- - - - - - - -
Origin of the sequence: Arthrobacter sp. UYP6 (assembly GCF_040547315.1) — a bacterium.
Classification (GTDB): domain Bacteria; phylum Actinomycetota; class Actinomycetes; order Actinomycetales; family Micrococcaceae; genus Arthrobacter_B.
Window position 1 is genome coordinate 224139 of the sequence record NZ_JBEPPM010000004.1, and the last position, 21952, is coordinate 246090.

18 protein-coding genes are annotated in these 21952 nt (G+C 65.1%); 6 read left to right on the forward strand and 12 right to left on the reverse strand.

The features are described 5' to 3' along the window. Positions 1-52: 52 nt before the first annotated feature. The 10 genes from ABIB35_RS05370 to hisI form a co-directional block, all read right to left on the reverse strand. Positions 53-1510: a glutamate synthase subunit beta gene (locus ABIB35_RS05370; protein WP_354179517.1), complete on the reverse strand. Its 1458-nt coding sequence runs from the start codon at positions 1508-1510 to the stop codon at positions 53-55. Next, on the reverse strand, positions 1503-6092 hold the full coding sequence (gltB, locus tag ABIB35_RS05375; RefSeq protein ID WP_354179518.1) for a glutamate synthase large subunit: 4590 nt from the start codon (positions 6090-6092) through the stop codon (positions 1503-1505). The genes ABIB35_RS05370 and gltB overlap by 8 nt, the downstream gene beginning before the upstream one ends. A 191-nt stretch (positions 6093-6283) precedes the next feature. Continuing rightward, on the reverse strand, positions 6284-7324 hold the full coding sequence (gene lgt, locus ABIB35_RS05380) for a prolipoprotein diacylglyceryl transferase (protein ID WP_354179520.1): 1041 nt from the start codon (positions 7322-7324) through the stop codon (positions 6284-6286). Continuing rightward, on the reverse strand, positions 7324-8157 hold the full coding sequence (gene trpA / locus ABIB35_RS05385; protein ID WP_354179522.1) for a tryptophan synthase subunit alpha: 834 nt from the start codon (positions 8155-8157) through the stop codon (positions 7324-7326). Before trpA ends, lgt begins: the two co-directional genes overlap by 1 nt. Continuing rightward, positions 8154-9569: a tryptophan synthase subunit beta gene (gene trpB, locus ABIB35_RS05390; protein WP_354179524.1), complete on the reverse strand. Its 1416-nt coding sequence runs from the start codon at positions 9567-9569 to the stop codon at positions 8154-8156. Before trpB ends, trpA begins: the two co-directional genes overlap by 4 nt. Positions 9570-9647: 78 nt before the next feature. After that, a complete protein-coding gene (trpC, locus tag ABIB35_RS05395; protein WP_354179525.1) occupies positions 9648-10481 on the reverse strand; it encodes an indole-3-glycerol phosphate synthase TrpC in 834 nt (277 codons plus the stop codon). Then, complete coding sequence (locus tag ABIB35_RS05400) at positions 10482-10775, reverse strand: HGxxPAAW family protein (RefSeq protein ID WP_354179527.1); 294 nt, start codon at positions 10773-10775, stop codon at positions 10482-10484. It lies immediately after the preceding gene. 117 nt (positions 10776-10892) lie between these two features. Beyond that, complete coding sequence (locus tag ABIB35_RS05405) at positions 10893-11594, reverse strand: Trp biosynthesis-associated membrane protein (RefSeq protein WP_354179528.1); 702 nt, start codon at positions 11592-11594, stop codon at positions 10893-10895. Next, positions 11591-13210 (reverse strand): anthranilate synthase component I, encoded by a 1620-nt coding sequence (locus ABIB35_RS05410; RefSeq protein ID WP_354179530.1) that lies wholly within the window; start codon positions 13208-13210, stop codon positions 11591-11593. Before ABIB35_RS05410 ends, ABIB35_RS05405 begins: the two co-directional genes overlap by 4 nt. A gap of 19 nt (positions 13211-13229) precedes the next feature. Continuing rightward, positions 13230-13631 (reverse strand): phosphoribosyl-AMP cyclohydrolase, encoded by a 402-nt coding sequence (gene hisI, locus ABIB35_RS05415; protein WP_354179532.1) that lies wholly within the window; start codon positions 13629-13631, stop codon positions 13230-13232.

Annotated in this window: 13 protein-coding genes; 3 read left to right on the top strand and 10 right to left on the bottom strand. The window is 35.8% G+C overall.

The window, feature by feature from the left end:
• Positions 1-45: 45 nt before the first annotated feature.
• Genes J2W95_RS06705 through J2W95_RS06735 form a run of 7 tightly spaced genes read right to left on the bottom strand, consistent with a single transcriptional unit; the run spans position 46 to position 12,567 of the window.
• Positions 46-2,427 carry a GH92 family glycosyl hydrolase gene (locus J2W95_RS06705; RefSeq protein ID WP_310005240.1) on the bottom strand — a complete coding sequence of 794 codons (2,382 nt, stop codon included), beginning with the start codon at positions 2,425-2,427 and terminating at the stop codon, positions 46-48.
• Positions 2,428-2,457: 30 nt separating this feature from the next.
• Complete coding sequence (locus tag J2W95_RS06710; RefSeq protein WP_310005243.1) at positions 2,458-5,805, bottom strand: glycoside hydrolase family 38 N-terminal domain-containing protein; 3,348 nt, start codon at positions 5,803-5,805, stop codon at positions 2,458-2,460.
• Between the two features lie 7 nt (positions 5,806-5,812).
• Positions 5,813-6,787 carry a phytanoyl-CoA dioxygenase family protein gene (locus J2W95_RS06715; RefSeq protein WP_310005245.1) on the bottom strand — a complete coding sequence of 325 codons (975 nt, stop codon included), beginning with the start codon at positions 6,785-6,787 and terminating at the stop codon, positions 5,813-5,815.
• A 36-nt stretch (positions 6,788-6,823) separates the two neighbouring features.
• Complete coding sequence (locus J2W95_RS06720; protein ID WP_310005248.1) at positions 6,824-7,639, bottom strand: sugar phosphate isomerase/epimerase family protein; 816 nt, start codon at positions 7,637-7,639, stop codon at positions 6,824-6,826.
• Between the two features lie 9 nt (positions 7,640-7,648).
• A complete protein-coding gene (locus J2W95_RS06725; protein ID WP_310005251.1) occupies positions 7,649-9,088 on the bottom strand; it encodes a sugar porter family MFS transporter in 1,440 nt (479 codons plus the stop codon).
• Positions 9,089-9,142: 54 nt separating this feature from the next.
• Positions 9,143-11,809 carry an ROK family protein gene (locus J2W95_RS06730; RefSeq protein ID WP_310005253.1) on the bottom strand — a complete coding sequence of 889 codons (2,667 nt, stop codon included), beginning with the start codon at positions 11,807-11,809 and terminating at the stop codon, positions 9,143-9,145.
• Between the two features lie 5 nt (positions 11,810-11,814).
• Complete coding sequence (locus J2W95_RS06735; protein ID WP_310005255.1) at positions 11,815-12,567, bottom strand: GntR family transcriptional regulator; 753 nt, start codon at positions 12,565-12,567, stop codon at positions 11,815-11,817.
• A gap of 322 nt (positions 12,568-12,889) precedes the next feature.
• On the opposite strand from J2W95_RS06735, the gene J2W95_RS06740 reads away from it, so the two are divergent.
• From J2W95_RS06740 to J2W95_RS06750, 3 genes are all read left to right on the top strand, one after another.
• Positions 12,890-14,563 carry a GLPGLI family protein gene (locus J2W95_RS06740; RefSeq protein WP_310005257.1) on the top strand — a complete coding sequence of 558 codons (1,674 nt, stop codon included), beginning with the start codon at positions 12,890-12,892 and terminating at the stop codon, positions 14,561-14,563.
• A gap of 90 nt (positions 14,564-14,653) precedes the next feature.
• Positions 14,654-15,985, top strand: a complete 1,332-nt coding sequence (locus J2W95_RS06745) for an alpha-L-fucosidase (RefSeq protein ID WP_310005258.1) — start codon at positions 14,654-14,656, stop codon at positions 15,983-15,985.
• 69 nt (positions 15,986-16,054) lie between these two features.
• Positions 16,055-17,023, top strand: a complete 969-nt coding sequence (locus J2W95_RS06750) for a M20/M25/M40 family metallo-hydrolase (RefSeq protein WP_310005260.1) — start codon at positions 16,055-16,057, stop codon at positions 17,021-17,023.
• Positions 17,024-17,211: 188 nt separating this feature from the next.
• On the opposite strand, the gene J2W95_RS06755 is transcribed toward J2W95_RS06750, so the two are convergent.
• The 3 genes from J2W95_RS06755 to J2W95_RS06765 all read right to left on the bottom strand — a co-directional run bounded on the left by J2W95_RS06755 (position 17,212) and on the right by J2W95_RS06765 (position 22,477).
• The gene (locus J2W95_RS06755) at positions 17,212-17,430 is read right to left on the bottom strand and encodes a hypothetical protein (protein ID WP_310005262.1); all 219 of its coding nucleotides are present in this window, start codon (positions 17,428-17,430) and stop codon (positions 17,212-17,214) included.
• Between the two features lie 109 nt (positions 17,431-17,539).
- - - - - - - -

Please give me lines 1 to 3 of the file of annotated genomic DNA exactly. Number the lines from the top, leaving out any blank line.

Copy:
Origin of the sequence: Arthrobacter sp. UYP6 (assembly GCF_040547315.1) — a bacterium.
Classification (GTDB): domain Bacteria; phylum Actinomycetota; class Actinomycetes; order Actinomycetales; family Micrococcaceae; genus Arthrobacter_B.
Window position 1 is genome coordinate 224139 of the sequence record NZ_JBEPPM010000004.1, and the last position, 21952, is coordinate 246090.